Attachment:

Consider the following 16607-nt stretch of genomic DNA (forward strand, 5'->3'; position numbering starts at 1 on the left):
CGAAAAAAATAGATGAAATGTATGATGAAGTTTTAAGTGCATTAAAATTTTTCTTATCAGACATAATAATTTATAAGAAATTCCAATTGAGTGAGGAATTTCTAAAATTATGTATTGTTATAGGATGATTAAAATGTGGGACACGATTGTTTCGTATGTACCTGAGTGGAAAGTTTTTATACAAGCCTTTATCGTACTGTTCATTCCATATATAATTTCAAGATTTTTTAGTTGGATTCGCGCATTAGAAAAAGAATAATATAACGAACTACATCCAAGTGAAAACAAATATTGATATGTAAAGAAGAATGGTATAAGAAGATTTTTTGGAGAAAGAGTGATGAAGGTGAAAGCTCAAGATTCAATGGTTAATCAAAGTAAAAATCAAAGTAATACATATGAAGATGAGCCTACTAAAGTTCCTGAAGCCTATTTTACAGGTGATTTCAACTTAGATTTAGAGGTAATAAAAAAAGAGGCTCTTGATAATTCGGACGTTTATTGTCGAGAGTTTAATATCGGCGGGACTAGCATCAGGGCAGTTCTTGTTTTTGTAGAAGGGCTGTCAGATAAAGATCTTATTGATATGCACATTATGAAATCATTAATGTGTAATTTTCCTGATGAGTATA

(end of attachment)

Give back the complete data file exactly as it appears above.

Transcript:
Consider the following 16607-nt stretch of genomic DNA (forward strand, 5'->3'; position numbering starts at 1 on the left):
CGAAAAAAATAGATGAAATGTATGATGAAGTTTTAAGTGCATTAAAATTTTTCTTATCAGACATAATAATTTATAAGAAATTCCAATTGAGTGAGGAATTTCTAAAATTATGTATTGTTATAGGATGATTAAAATGTGGGACACGATTGTTTCGTATGTACCTGAGTGGAAAGTTTTTATACAAGCCTTTATCGTACTGTTCATTCCATATATAATTTCAAGATTTTTTAGTTGGATTCGCGCATTAGAAAAAGAATAATATAACGAACTACATCCAAGTGAAAACAAATATTGATATGTAAAGAAGAATGGTATAAGAAGATTTTTTGGAGAAAGAGTGATGAAGGTGAAAGCTCAAGATTCAATGGTTAATCAAAGTAAAAATCAAAGTAATACATATGAAGATGAGCCTACTAAAGTTCCTGAAGCCTATTTTACAGGTGATTTCAACTTAGATTTAGAGGTAATAAAAAAAGAGGCTCTTGATAATTCGGACGTTTATTGTCGAGAGTTTAATATCGGCGGGACTAGCATCAGGGCAGTTCTTGTTTTTGTAGAAGGGCTGTCAGATAAAGATCTTATTGATATGCACATTATGAAATCATTAATGTGTAATTTTCCTGATGAGTATA